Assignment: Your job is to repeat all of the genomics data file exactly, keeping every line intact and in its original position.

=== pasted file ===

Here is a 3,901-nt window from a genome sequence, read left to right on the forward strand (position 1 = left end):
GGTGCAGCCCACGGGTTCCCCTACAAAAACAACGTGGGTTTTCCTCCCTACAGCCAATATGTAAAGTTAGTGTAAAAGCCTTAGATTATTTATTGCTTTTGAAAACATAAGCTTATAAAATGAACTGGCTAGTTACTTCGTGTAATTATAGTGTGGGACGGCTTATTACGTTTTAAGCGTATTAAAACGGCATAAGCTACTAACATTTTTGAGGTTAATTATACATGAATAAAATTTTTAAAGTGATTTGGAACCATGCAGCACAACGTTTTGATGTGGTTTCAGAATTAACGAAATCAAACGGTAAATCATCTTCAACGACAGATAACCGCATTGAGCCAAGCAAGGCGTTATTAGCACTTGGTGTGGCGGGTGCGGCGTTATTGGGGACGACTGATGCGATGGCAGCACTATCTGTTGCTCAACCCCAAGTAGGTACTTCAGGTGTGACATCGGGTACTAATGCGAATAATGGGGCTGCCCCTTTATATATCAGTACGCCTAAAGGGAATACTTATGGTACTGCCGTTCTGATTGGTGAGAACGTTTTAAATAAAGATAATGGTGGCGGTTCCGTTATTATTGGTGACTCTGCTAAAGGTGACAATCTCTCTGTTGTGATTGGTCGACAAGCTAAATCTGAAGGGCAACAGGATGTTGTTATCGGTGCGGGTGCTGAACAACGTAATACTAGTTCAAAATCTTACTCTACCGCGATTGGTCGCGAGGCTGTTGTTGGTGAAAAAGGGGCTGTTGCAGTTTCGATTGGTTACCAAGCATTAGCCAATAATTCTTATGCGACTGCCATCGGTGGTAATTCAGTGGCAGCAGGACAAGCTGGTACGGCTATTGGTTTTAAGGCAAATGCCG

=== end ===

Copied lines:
Here is a 3,901-nt window from a genome sequence, read left to right on the forward strand (position 1 = left end):
GGTGCAGCCCACGGGTTCCCCTACAAAAACAACGTGGGTTTTCCTCCCTACAGCCAATATGTAAAGTTAGTGTAAAAGCCTTAGATTATTTATTGCTTTTGAAAACATAAGCTTATAAAATGAACTGGCTAGTTACTTCGTGTAATTATAGTGTGGGACGGCTTATTACGTTTTAAGCGTATTAAAACGGCATAAGCTACTAACATTTTTGAGGTTAATTATACATGAATAAAATTTTTAAAGTGATTTGGAACCATGCAGCACAACGTTTTGATGTGGTTTCAGAATTAACGAAATCAAACGGTAAATCATCTTCAACGACAGATAACCGCATTGAGCCAAGCAAGGCGTTATTAGCACTTGGTGTGGCGGGTGCGGCGTTATTGGGGACGACTGATGCGATGGCAGCACTATCTGTTGCTCAACCCCAAGTAGGTACTTCAGGTGTGACATCGGGTACTAATGCGAATAATGGGGCTGCCCCTTTATATATCAGTACGCCTAAAGGGAATACTTATGGTACTGCCGTTCTGATTGGTGAGAACGTTTTAAATAAAGATAATGGTGGCGGTTCCGTTATTATTGGTGACTCTGCTAAAGGTGACAATCTCTCTGTTGTGATTGGTCGACAAGCTAAATCTGAAGGGCAACAGGATGTTGTTATCGGTGCGGGTGCTGAACAACGTAATACTAGTTCAAAATCTTACTCTACCGCGATTGGTCGCGAGGCTGTTGTTGGTGAAAAAGGGGCTGTTGCAGTTTCGATTGGTTACCAAGCATTAGCCAATAATTCTTATGCGACTGCCATCGGTGGTAATTCAGTGGCAGCAGGACAAGCTGGTACGGCTATTGGTTTTAAGGCAAATGCCG